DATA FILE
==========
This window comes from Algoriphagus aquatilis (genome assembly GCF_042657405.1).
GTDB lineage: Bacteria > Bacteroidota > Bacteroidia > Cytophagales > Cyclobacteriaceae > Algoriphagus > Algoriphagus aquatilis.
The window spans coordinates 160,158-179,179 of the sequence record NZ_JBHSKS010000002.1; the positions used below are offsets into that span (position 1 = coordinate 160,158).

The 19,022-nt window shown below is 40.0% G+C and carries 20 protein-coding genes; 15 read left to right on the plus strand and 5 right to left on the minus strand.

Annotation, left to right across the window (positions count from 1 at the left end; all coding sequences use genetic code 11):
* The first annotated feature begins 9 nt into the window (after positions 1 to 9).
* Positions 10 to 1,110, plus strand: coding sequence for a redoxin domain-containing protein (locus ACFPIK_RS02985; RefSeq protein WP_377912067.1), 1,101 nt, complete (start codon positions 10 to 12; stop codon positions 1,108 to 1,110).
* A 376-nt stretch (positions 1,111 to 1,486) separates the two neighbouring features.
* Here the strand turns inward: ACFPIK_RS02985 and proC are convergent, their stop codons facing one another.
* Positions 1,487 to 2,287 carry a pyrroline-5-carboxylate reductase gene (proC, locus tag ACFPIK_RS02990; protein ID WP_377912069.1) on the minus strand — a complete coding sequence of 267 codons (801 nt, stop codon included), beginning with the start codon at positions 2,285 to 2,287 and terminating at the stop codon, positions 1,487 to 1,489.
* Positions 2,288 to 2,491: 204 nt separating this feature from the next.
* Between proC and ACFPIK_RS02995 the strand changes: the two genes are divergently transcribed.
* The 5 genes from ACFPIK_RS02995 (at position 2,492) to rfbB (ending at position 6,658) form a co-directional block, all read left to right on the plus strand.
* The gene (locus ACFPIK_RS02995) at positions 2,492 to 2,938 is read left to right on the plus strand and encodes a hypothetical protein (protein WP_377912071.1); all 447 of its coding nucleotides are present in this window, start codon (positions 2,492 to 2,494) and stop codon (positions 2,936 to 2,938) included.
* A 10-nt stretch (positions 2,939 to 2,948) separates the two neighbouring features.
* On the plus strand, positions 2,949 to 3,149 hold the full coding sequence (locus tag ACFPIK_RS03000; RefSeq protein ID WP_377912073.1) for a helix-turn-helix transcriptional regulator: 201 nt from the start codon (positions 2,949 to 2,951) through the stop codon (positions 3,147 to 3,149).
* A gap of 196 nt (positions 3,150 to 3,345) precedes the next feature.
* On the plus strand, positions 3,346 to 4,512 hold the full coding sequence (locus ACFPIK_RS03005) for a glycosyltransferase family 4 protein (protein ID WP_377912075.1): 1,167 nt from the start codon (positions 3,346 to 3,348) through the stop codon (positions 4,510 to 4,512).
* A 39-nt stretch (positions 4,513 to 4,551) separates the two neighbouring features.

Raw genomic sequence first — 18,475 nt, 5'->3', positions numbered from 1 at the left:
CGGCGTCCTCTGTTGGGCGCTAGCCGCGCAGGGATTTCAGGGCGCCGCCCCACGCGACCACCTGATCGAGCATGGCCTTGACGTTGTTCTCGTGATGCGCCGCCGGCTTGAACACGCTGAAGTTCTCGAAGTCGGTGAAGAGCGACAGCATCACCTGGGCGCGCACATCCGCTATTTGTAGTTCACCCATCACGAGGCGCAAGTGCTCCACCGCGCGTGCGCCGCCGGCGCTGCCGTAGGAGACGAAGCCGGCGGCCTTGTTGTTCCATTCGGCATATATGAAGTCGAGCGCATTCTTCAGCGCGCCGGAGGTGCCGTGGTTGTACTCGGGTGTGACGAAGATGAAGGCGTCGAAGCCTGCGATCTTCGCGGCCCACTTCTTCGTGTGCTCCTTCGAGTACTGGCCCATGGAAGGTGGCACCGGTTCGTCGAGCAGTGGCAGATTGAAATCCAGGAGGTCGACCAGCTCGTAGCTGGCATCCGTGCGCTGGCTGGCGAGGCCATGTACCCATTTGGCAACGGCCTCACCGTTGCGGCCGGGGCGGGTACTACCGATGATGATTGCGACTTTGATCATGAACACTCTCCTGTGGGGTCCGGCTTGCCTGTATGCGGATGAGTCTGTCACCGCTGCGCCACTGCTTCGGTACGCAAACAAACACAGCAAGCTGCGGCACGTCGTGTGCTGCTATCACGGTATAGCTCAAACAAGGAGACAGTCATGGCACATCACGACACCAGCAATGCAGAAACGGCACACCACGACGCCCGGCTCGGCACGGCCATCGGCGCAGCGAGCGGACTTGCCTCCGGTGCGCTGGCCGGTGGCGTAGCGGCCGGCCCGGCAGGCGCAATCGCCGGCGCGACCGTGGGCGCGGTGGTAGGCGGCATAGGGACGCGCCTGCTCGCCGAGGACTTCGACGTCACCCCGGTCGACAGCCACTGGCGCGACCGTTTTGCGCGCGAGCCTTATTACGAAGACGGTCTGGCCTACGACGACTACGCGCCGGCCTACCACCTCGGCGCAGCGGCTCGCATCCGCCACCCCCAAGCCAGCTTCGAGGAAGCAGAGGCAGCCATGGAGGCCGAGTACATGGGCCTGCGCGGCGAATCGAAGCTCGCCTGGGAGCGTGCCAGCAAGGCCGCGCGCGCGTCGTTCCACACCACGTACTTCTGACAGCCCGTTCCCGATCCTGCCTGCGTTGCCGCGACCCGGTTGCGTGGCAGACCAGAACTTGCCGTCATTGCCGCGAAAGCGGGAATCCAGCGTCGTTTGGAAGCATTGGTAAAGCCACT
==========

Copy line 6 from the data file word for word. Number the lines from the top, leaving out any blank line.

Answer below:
* The first annotated feature begins 9 nt into the window (after positions 1 to 9).